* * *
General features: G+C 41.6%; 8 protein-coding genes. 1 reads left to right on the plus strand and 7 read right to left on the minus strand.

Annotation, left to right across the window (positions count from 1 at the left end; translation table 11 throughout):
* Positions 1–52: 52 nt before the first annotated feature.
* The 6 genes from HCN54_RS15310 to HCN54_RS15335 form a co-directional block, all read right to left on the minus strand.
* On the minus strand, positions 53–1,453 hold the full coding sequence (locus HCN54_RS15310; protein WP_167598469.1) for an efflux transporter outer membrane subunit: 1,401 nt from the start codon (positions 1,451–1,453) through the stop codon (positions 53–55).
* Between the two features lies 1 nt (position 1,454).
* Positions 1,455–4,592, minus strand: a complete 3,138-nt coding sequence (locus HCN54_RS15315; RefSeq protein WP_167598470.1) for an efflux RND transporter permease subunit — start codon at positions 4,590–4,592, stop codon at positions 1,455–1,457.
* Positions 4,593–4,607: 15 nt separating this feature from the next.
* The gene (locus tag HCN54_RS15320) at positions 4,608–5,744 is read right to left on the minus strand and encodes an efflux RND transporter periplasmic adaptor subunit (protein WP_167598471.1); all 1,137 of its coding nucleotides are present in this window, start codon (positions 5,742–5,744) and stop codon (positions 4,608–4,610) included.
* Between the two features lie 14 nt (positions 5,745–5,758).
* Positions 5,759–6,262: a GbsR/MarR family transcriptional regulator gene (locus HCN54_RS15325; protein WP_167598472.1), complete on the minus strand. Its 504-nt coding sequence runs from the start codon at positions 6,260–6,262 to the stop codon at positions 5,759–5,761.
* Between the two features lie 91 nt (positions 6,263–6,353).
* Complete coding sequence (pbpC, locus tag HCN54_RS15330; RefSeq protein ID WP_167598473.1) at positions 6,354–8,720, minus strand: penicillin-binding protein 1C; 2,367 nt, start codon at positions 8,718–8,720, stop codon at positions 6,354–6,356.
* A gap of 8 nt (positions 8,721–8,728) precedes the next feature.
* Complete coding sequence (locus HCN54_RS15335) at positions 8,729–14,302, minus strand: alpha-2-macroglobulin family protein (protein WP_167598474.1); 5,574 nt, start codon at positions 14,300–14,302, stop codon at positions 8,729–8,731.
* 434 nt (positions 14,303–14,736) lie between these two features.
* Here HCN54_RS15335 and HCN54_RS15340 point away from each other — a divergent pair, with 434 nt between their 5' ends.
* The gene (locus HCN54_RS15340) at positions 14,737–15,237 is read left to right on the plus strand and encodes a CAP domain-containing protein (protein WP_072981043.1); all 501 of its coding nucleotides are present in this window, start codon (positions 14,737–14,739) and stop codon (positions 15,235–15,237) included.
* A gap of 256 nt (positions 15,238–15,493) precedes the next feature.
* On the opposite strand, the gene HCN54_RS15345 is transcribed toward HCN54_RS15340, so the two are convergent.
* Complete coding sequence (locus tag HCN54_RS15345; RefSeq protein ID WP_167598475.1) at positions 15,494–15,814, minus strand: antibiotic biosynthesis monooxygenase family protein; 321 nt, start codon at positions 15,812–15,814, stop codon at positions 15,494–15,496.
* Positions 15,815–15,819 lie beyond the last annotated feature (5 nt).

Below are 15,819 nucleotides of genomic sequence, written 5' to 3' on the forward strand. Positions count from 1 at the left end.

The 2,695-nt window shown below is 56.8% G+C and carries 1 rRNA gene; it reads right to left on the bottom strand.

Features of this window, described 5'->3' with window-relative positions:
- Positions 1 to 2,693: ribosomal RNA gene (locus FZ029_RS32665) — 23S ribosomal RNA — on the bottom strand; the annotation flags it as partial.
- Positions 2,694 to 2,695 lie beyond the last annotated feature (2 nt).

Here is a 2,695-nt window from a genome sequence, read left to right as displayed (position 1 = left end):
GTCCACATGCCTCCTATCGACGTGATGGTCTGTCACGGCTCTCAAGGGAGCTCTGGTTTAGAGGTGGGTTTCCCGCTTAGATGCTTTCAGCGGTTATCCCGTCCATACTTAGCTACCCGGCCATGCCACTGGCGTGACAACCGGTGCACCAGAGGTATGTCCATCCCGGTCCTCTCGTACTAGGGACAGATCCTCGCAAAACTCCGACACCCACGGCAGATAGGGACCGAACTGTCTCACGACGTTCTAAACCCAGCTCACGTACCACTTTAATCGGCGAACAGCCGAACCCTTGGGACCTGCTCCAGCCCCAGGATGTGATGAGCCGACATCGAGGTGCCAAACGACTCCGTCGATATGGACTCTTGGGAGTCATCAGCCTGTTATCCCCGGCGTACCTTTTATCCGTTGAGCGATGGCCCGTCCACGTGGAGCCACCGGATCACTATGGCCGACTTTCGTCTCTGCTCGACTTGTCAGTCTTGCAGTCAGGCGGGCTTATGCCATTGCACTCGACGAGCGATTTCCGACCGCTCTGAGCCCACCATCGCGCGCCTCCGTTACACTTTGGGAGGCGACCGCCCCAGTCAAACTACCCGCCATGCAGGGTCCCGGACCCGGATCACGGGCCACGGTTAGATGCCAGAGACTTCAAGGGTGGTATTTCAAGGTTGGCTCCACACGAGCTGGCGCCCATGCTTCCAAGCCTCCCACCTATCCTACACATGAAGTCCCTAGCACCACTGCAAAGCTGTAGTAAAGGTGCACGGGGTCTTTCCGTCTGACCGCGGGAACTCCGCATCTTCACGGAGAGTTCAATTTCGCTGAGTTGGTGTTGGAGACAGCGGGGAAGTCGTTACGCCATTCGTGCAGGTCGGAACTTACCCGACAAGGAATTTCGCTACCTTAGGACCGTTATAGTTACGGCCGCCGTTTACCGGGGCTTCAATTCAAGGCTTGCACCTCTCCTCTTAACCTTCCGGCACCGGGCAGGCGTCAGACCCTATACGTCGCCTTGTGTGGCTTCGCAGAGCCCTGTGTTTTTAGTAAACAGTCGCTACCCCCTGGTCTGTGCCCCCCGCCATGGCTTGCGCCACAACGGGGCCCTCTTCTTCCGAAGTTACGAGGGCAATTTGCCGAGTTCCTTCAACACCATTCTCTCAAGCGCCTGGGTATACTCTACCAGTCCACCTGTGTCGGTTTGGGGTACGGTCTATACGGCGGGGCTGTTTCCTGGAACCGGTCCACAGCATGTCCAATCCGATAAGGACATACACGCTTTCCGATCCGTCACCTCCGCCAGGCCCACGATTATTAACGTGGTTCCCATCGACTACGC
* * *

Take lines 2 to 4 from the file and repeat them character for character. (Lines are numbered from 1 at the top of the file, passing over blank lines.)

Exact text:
Annotation, left to right across the window (positions count from 1 at the left end; translation table 11 throughout):
* Positions 1–52: 52 nt before the first annotated feature.
* The 6 genes from HCN54_RS15310 to HCN54_RS15335 form a co-directional block, all read right to left on the minus strand.